Governor Mark Sanford dedicated the new $l.8 million avian medical and oiled bird treatment facility at the Center for Birds of Prey on October 22, as government and conservation leaders joined to celebrate the Center’s expanded outreach to broader conservation, research and educational initiatives.
The facility was funded by a grant from the U.S. Fish and Wildlife Service and the S.C. Department of Natural Resources (DNR). Diane Duncan with the U.S. Fish and Wildlife Service shared the background on the U.S. Fish and Wildlife Service’s role with the 100 plus crowd assembled at the dedication. Mike McShane, DNR Board Chairman drew applause when he praised DNR’s Environmental Manager Ed Duncan for his successful efforts on behalf of the Oil Spill Treatment Facility.
Governor Sanford admired and thanked the staff and volunteers who followed their dream and used their best talents to help the birds. He said that the interconnection of nature is something we should all value and strive to protect. After touring the medical complex, he commented on how amazing it was to see a full and sophisticated operating facility all with bird-sized features.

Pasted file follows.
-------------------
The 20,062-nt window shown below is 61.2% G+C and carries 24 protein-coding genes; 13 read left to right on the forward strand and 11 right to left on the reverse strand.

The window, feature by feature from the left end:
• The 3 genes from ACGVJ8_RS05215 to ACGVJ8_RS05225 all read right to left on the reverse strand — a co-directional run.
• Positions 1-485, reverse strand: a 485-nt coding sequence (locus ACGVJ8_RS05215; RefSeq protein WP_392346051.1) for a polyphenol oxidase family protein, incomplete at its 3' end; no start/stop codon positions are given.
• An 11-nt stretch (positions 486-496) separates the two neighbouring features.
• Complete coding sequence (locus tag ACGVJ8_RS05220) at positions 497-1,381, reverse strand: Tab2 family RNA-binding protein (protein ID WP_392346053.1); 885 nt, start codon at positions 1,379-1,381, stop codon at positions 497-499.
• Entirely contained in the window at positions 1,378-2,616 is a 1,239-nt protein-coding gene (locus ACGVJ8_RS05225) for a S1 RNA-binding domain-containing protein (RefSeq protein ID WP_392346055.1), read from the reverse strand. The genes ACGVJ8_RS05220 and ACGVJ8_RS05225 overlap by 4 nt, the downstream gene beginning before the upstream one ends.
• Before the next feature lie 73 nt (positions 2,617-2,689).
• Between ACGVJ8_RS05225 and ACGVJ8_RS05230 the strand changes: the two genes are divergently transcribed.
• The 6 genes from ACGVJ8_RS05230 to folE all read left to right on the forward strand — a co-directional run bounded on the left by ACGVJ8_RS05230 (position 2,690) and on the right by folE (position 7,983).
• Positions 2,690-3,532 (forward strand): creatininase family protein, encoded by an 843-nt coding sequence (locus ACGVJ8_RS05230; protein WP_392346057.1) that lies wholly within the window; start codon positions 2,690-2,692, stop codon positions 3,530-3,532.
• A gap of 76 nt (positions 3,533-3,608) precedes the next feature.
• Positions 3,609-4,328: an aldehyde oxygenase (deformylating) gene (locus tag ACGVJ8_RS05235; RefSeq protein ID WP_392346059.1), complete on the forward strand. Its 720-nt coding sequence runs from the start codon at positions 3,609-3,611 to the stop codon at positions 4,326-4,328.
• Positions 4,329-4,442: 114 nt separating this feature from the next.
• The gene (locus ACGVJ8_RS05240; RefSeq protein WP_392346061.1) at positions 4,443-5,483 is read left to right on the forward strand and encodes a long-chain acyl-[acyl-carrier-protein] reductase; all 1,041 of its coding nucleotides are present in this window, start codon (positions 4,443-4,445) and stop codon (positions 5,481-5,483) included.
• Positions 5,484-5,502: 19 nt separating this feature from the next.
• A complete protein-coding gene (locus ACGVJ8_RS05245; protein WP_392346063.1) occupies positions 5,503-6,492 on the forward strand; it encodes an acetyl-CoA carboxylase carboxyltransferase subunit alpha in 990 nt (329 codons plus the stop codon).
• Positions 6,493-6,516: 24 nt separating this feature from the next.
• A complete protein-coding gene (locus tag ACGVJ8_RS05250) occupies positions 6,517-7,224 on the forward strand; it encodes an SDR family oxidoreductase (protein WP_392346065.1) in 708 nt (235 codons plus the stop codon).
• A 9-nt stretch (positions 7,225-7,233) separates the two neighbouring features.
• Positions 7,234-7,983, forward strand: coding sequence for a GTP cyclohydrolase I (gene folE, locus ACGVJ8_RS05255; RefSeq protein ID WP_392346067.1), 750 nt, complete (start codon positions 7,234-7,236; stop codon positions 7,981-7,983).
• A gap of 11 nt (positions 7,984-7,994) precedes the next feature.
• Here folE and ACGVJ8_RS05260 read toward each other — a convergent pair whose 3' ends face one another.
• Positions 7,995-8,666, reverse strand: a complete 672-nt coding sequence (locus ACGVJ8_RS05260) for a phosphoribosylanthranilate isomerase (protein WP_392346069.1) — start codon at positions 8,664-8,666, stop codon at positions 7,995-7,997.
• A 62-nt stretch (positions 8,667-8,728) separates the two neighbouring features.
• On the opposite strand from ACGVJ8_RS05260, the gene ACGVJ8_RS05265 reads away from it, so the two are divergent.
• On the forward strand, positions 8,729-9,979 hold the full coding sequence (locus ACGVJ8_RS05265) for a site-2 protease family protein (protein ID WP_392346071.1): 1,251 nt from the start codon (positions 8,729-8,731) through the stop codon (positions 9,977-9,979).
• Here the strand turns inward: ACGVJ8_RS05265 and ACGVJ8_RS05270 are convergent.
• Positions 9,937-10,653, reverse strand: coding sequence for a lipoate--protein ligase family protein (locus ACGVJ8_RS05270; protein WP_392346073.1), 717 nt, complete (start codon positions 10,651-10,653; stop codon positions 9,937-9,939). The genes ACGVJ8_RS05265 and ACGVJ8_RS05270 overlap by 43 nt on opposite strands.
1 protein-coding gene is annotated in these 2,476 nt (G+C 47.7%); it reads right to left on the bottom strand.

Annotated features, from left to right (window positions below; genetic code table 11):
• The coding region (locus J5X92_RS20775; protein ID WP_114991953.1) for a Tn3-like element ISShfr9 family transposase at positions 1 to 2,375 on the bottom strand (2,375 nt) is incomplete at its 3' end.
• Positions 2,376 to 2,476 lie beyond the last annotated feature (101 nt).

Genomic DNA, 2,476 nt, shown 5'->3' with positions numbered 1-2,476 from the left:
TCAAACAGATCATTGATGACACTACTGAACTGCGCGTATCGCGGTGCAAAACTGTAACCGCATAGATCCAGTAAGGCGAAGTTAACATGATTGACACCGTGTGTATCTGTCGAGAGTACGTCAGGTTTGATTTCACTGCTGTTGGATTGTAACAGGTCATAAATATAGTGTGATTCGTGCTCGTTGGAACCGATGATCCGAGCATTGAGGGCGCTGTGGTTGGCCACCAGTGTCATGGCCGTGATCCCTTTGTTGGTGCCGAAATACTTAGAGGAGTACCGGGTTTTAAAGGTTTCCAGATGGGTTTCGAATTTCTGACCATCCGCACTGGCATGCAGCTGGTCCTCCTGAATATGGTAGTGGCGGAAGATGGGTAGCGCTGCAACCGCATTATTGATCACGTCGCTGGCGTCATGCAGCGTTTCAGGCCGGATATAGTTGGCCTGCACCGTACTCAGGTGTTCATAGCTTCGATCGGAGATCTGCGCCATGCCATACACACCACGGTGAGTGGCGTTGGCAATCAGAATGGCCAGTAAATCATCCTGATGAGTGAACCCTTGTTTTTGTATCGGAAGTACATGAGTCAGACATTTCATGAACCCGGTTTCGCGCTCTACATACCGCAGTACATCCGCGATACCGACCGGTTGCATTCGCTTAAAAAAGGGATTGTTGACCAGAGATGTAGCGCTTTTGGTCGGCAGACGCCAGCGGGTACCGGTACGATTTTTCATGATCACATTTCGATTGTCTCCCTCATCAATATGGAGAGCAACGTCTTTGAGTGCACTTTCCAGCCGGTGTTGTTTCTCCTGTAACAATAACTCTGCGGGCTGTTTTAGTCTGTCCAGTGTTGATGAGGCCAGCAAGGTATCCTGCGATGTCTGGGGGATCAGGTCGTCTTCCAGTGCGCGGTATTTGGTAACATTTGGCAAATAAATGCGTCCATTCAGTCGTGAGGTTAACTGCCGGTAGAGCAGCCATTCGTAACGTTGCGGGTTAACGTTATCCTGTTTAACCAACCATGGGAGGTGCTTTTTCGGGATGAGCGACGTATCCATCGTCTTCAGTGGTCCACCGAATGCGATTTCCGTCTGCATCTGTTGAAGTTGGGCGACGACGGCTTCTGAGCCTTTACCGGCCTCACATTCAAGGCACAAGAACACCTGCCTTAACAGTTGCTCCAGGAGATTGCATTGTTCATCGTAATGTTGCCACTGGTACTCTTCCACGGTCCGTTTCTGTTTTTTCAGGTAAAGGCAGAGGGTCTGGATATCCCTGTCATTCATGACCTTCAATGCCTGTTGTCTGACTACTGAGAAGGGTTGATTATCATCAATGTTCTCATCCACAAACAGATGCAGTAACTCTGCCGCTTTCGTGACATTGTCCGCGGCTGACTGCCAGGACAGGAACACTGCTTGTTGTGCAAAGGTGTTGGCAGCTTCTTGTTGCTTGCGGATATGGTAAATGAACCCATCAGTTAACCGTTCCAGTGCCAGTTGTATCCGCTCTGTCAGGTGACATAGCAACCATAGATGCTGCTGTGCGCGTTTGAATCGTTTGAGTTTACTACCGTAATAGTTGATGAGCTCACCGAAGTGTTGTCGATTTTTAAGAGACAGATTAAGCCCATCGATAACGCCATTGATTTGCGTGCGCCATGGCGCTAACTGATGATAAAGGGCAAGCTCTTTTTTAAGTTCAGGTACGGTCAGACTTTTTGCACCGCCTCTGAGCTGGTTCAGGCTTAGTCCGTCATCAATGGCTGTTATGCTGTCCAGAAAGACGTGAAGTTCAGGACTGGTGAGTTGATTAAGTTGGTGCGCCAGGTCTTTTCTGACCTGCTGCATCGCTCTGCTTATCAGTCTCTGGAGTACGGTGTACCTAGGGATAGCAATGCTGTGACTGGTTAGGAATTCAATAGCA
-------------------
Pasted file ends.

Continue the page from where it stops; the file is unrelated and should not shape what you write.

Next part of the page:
The 7,000 sq. ft. facilities is designed to provide the highest quality medical care for sick, injured or orphaned birds on a day-to-day basis as well as quick effective response for the entire Southeast in the case of oil spills affecting wading and shorebirds and their fragile coastal breeding habitats. The Center is extending its conservation outreach through its umbrella organization, the Avian Conservation Center.
The modern new medical facilities augment the ongoing research at the Center for Birds of Prey and are designed to be a training site for personnel involved in avian medicine for wild birds and oil spill response.
"This state-of -the-art facility is a strong and positive step forward for our Center and allows our staff and dedicated volunteers to be even more effective in their work. The research undertaken will add to the scientific knowledge-base of birds and the environmental issues impacting them," said Jim Elliott, executive director for the Center.
Patrick Ilderton, with the Center’s Board praised the staff and stalwart volunteers who run the center. "They have worked hard to bring this new facility on without a hitch and it melds perfectly with the existing buildings, grounds and operations."
A non-profit 501(c)(3) organization, the Center was founded in 1991 to identify and address vital environmental issues through avian medicine, education, research and conservation initiatives. To date, more than 4000 birds of prey have been treated by the Center. The Center also conducts numerous research and field studies. Educational presentations and flight demonstrations are available at the Center for area schools and community groups.
Call the International Center for Birds of Prey at (843) 928-3494 for more information.
DNR protects and manages South Carolina’s natural resources by making wise and balanced decisions for the benefit of the state’s natural resources and its people.